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Stephen's Report

Alabama LB Ryan Anderson on spring ball, teammates and new DC Jeremy Pruitt

Stephen M. Smith- Touchdown Alabama Magazine

One-third of Alabama’s dominant pass rush trio took the stage Wednesday for player interviews.

Linebacker Ryan Anderson totaled 37 tackles, 11.5 tackles for loss and six sacks in 2015. He helped set the tone for a unit that led the nation in rush defense (75.7 ypg) and scoring defense (15.1 ppg), during its run to a national championship.

Quarterback race, depth at running back and shifting along the offensive line are three topics that loom large, yet Anderson said it’s Alabama’s defense that is ready to go full pads.

“They’ve [offensive unit] been trying to rough us up in the last two days in helmets and jerseys, so we will see today,” Anderson said Wednesday. “Everybody pretty much knows it’s the first day, everybody is excited to do it and their bodies are well. Everybody is looking forward to hitting somebody.”

Despite his excitement, Anderson still recalls his first gut check moment at Alabama in practice.

“It came my freshman year against Kelly Johnson,”Anderson said. “He played at H-back and it was the first time I ever really got hit.”

After being asked what it felt like, the rising senior and Daphne native gave a candid response.

“S**t it was like welcome to the big boys,” he said. “When he got me, he really got me.”

The Crimson Tide loses A’Shawn Robinson, Jarran Reed, D.J. Pettway and Reggie Ragland to the National Football League, nevertheless, it returns Anderson, Jonathan Allen and Tim Williams. The trio combined for 28.5 of the team’s 52 sacks last season and has an opportunity to be even better this fall, providing everyone buys into returning to a national title game.

“You can have all the pieces to a puzzle, but that doesn’t mean that you will put it together,” Anderson said. “So I feel like everybody that came back has to come to work and help the younger guys get better. We are starting over. We have to find our identity as a new unit.”

Another familiar face that will assist Anderson in guiding the new additions is Reuben Foster. The rising senior avoided the injury bug and emerged in 2015 as an instinctive player.

Foster finished second on the team in tackles (73), while adding eight tackles for loss, a sack, nine pass breakups and three quarterback hurries to his credit.

It is expected for Foster to slide over at middle linebacker for the departing Ragland; however, Anderson said each person on the team has its own style of leadership.

“Reuben has been a leader in his own way since he’s been here,” he said. “He just hasn’t had to do certain stuff behind the scenes, but he is Reuben. He is a leader, everybody respects him and when he speaks, everyone listens. So it shouldn’t be that big of a drop off. He’s good.”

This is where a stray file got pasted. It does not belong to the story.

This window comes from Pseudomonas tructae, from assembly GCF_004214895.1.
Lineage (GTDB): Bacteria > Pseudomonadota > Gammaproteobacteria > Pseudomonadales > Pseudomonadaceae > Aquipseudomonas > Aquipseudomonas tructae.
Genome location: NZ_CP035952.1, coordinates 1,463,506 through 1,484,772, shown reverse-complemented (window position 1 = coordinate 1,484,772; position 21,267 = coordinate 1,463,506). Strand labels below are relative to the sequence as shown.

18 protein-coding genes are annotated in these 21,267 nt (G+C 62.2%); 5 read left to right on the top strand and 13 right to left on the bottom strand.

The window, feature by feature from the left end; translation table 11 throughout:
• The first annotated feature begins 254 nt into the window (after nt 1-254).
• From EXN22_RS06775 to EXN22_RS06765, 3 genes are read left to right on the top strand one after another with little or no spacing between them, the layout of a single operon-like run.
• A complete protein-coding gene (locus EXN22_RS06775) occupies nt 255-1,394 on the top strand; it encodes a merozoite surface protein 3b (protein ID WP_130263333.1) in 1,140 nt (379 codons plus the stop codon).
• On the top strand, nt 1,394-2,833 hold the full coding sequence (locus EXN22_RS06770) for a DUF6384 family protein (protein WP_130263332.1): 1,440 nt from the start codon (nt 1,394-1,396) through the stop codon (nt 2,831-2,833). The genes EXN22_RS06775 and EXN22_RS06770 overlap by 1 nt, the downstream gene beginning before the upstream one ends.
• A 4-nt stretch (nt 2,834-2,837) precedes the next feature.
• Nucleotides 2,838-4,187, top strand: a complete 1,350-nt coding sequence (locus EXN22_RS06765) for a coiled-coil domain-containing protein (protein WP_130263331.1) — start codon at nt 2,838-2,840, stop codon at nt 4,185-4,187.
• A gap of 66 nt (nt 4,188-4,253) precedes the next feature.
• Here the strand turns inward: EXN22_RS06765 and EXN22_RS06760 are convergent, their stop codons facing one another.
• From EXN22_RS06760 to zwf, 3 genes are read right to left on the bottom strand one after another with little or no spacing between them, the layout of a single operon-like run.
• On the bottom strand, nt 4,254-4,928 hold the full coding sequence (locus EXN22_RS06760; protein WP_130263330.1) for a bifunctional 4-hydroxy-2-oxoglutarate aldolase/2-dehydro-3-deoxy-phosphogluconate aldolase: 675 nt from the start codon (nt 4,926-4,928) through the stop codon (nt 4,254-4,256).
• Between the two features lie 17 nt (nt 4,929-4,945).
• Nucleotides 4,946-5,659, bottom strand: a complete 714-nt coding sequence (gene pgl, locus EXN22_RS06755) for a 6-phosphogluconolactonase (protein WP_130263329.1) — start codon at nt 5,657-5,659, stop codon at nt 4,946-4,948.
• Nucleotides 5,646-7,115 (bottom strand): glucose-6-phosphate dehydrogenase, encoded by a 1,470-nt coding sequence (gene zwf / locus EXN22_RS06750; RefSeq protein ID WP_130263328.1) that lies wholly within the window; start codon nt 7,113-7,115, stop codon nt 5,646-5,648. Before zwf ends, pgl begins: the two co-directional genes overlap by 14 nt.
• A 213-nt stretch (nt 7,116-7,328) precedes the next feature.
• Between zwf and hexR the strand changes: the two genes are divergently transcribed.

As for his style, Anderson said he leads more by example.

“I am a different type of leader and Jon [Jonathan Allen] is a different type of leader,” he said. “When I want a guy to run to the ball, I want him to run to the ball on every play.”

Spring practice is a time for coaches to check inventory. Alabama coach Nick Saban addressed the media in Monday’s press conference on how spring starts with finding out “which guy can play at what position.” Linebacker Rashaan Evans is one of few guys being experimented in a different role.

He has been taking reps at inside ‘backer’ during practice.

Evans is known for his speed on the edge, but Anderson said he has the physicality and striking abilities to play inside.

“He’s a really tough kid,” Anderson said. “He comes to work everyday like everyone else and when he needs to hit somebody, he hits them.”

Anderson was a top-rated linebacker when he came to Alabama in 2012 and like all five-star prospects, he had to learn how to trust and buy into what Saban calls “The Process.”

“It was a culture shock to me coming here,” Anderson said.

“I had to do things that I was never asked to do before and at first I was real stubborn about it. I was young and it kind of railroaded me a bit. I got in my own way.”

Anderson mentioned that it was two years ago when he started trusting the coaching staff. He is now mentoring younger players on how to be smart both on and off the field.

The 6-foot-2, 253-pound linebacker even had time toward the end of the interview for questions concerning new defensive coordinator Jeremy Pruitt. Pruitt’s last season at Alabama came in 2012 during Anderson’s freshman year, prior to spending time at Florida State and Georgia.

“Coach Pruitt brings a different kind of energy,” Anderson said. “He is more of a player’s coach and the guys are willing to sell out for him because he is willing to do it for us.”

Stephen M. Smith is a senior analyst and columnist for Touchdown Alabama MagazineYou can “like” him on Facebook or “follow” him on Twitter, via @ESPN_Future.

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